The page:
Union Cavalry

800px-UnionInfantryHollowSquareOn one of the forum boards that I regularly visit, someone asked for examples of infantry forming squares in echelon to defend against cavalry charges. The first response on the list was Brig. Gen. James H. Lane’s Confederate infantry brigade forming square at Gettysburg on July 1.

There’s a problem with that response. There is no proof that it happened. And it completely ignores the documented instance of Confederate infantry forming square to defend against a feinted cavalry charge that DID occur earlier in the afternoon of July 1, 1863.

For those unfamiliar with forming squares in echelon, it’s a classic Napoleonic tactic for infantry to defend against a cavalry charge. A good, concise explanation of the tactic, and how to try to break a square, can be found here. Yes, it’s a Wikipedia article, but it’s a good one and it is accurate. The photo is of a Union infantry regiment, formed up in a hollow square. Click on the photo to see a larger version of it.

Here’s the story about Lane’s supposed forming squares:

A determined attack by the Confederate infantry brigade of Col. Abner Perrin finally broke the last Union line of resistance on Seminary Ridge, driving the First Corps back toward Cemetery Hill. At 4:00 p.m., in imminent danger of being flanked by Perrin’s advance, Maj. Gen. Abner Doubleday, the acting commander of the First Corps, sent staff officer Capt. Eminel P. Halstead in search of Maj. Gen. O. O. Howard, then overseeing efforts to cobble together defenses on East Cemetery Hill, looking for reinforcements. When Halstead reported the Confederate threat, Howard informed him that he had no reinforcements to spare, and suggested that Halstead “go to General [John] Buford, give him my compliments, and tell him to go to Doubleday’s support.” When Halstead asked Howard where to find Buford, Howard indicated that he did not know, but that he thought Buford was somewhere to the east of Cemetery Hill. Halstead set off to search for the Kentuckian.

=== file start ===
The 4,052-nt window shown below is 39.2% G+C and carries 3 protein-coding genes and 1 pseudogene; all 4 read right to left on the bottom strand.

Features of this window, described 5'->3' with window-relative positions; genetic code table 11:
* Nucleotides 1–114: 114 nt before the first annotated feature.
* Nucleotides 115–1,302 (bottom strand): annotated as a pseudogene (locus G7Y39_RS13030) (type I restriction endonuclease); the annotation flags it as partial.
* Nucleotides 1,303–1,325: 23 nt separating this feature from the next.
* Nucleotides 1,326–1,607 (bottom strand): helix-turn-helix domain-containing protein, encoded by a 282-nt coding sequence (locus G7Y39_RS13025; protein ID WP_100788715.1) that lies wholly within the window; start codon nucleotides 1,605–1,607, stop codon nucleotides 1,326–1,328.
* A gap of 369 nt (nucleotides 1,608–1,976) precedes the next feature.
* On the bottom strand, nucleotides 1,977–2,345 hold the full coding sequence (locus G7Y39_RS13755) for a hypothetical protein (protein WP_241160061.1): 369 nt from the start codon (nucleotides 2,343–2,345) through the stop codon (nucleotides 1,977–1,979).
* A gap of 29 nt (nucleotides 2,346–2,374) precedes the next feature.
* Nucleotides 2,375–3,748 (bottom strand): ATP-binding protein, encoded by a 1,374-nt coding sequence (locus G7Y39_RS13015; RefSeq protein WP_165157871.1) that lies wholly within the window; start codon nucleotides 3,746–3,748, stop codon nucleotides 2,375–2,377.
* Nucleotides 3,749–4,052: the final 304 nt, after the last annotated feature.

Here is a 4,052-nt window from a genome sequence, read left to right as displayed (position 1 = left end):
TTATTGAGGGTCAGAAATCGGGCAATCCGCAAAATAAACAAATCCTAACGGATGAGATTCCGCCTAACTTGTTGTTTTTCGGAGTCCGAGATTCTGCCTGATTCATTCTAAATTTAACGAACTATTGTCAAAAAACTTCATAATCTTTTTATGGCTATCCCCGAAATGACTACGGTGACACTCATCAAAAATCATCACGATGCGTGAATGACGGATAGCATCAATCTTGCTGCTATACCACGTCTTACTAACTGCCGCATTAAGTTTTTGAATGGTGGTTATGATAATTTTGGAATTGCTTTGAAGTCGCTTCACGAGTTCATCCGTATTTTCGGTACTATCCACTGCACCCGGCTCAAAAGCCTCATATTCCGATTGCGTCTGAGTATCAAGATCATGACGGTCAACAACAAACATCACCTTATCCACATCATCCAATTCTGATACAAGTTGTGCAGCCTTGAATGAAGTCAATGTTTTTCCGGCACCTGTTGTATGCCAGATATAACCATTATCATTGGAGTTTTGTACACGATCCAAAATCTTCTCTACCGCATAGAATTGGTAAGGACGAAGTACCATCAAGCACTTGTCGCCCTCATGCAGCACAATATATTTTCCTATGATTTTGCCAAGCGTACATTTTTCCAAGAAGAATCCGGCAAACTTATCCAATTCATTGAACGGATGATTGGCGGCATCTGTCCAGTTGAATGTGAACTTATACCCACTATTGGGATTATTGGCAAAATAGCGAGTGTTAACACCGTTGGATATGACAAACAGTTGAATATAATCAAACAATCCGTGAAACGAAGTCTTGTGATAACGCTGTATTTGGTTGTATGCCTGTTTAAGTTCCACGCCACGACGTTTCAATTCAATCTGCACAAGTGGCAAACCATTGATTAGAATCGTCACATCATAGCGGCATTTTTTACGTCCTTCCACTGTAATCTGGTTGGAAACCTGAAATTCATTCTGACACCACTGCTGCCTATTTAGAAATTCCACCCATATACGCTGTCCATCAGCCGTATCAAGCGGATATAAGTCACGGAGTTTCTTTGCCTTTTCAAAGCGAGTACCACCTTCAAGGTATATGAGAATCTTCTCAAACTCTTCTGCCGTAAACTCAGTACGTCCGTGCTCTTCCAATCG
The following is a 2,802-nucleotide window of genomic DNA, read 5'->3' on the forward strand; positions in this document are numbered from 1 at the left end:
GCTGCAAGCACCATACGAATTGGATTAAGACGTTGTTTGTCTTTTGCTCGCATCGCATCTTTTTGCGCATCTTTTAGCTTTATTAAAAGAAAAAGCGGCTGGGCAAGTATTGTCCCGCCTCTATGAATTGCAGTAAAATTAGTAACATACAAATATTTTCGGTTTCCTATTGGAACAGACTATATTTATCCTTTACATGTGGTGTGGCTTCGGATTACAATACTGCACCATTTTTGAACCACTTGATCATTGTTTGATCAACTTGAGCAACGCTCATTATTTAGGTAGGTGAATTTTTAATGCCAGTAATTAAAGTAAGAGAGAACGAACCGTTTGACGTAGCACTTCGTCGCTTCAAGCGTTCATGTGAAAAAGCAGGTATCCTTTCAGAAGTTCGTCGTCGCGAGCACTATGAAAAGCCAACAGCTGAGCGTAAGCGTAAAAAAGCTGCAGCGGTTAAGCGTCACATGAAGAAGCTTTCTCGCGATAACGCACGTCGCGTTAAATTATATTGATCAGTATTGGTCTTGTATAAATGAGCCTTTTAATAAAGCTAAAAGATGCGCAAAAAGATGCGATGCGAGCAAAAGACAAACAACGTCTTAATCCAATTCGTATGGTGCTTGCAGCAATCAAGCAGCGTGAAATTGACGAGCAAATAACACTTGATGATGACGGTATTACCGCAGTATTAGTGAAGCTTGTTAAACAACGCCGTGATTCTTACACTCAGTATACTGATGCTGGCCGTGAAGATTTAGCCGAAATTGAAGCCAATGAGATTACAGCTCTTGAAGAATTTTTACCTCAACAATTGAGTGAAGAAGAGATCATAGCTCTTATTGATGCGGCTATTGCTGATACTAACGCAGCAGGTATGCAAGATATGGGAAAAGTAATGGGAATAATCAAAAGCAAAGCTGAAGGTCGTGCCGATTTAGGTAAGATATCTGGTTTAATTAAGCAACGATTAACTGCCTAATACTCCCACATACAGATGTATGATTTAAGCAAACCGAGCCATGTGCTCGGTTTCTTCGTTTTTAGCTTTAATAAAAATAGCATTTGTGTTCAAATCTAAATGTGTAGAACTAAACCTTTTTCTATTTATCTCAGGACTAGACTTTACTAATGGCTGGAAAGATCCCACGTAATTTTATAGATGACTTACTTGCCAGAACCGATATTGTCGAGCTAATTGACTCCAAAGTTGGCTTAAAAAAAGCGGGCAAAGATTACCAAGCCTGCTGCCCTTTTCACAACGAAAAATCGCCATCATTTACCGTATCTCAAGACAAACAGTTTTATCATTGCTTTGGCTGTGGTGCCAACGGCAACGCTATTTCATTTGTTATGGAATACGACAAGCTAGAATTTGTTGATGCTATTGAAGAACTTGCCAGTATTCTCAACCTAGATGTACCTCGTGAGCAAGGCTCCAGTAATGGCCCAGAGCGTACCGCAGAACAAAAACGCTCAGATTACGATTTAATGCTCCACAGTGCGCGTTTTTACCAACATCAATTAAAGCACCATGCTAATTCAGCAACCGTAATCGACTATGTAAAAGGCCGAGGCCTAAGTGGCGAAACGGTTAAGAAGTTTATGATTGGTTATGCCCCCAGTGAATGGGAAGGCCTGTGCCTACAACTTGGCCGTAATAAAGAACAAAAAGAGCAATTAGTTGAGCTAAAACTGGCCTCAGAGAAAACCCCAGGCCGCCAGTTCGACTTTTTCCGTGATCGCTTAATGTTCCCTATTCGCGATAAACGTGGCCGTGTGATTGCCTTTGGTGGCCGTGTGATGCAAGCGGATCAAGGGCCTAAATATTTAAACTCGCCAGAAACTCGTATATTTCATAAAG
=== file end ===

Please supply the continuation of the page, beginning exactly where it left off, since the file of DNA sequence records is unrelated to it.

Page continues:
After they were driven from the stone wall they had held until Perrin’s attack broke the Union line, Buford ordered Col. William Gamble’s weary troopers to fall into line on the Emmitsburg Road, where they were later joined by Devin’s brigade. There, Halstead found Buford, mounted on his thoroughbred war horse, Grey Eagle, overseeing the disposition of his cavalry. When Halstead delivered Howard’s order, the irate Buford “rose in his stirrups upon his tiptoes and exclaimed, ‘What in hell and damnation does he think I can do against those long lines of the enemy out there!’”

Halstead responded, “I don’t know anything about that, General, those are General Howard’s orders.”

“Very well,” replied Buford, “I will see what I can do.” Around 5:00 p.m., Buford ordered his mounted command to move out into the fields in front of Cemetery Hill, in plain view of the enemy. The sight so impressed Second Corps commander Maj. Gen. Winfield Scott Hancock, sent by Meade to take command of the field, that he later recalled that, “one of the most inspiring sights of his military career was the splendid spectacle of that gallant cavalry, as it stood there unshaken and undaunted, in the face of the advancing Confederate infantry.”